As a scholar, I welcome this opportunity for the actual, literal exchange of ideas. What Chris and Alexei have established allows us a platform not only to share our ideas and feedback surrounding each others’ important work – so that we may build fruitfully and productively toward shared goals – but also the opportunity to co-create, using our research as a base, in real time.

For Alexei & Chris, BEJR is a labor of love. As both editors and publishers, they pour their hearts into BEJR. “We’re not in this for the money – because there’s no money in it!” says Chris. “We’re doing this because we really believe in the model. We think the field needs something like BEJR at this point. Business ethics is a topic that matters, so we think it’s important to make it conversational. The pace of scholarly discussions about business ethics needs to be faster, if the field is going to stay relevant.”

Alexei adds, “Traditional academic journals work very well for publishing original research, but they offer a slow, clunky model for hosting the subsequent discussion – the counterarguments and rejoinders – that good articles generate. We looked at letters journals in the sciences (which publish short, intermediate findings from in-progress research), Econ Journal Watch (which publishes papers aimed at other published economics articles), and our hopes for a conversation in business ethics conducted at the speed of the Internet. We threw them all in a blender—and out came BEJR.”

Personally, I find myself writing brief, BEJR-style articles in my head as I read articles all the time. In fact, a review article easily could become the seed of a larger, more traditional research article. While a review article may not require broad research, nor lengthy literature reviews, it does challenge you to critically examine the work that you read in journals today. As you write about that work and integrate those ideas with your own, that kind of project easily could become part of a larger analysis. Exploring what you think about a specific article is often the first step in tackling a larger topic. BEJR makes that initial step publishable.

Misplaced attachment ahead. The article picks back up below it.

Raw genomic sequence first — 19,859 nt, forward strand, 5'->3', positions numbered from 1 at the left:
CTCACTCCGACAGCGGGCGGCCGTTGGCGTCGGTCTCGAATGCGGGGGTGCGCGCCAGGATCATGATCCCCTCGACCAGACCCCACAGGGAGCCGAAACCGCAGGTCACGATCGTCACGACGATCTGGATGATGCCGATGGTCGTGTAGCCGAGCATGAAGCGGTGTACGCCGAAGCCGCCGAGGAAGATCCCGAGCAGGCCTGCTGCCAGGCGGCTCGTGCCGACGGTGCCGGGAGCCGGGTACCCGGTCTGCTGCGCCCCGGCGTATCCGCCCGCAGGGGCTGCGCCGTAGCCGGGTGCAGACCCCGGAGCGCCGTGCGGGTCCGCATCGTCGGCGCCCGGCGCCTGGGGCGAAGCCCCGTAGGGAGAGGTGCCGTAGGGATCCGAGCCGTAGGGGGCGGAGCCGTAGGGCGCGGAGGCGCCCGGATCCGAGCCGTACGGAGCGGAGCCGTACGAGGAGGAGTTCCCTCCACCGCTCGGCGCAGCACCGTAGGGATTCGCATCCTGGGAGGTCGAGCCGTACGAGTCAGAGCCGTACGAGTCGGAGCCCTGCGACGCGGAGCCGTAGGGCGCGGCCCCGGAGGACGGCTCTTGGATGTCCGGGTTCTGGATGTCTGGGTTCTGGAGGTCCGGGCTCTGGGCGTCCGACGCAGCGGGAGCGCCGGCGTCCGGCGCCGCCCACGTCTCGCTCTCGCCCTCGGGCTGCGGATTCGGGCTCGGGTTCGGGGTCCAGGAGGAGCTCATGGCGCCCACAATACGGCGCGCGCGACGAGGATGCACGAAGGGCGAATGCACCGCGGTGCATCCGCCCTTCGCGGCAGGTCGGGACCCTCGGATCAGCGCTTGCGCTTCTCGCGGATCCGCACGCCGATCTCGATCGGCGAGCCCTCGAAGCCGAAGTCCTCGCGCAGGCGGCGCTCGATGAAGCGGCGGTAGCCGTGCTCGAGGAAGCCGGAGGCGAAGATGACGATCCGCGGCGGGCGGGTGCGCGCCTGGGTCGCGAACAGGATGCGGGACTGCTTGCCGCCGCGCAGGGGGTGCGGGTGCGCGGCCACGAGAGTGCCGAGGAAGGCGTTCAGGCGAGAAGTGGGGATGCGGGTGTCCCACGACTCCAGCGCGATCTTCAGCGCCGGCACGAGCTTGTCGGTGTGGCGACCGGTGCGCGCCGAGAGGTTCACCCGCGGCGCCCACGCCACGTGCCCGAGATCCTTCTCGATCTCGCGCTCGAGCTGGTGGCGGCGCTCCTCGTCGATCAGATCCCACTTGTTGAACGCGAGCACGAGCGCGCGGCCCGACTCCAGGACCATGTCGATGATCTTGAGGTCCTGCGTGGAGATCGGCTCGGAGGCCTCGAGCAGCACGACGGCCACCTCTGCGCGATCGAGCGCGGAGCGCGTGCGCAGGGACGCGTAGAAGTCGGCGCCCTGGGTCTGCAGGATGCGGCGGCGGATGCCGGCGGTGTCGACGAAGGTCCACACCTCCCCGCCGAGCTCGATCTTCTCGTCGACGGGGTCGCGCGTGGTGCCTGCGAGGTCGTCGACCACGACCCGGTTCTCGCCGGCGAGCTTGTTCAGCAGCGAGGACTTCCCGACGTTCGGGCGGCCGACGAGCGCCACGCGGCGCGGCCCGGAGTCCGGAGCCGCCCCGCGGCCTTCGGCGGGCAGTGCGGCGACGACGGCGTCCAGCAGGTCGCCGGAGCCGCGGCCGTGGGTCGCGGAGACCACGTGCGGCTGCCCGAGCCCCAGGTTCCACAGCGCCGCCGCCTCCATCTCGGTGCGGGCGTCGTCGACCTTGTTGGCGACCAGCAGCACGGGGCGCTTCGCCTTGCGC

We all have plenty of choices of how to devote our time and scholarly efforts. I wanted to share the Business Ethics Journal Review as one new option available to those who publish in the field of business ethics and related areas. Our colleagues are striving to offer us an alternative not only to traditional publishing outlets in the form of journals but also offering a new way to use our voices collaboratively – to spiral upwards, building on the work of others to develop as colleagues, to help each other to see our work with new eyes, and perhaps also to see our world a bit differently, as well.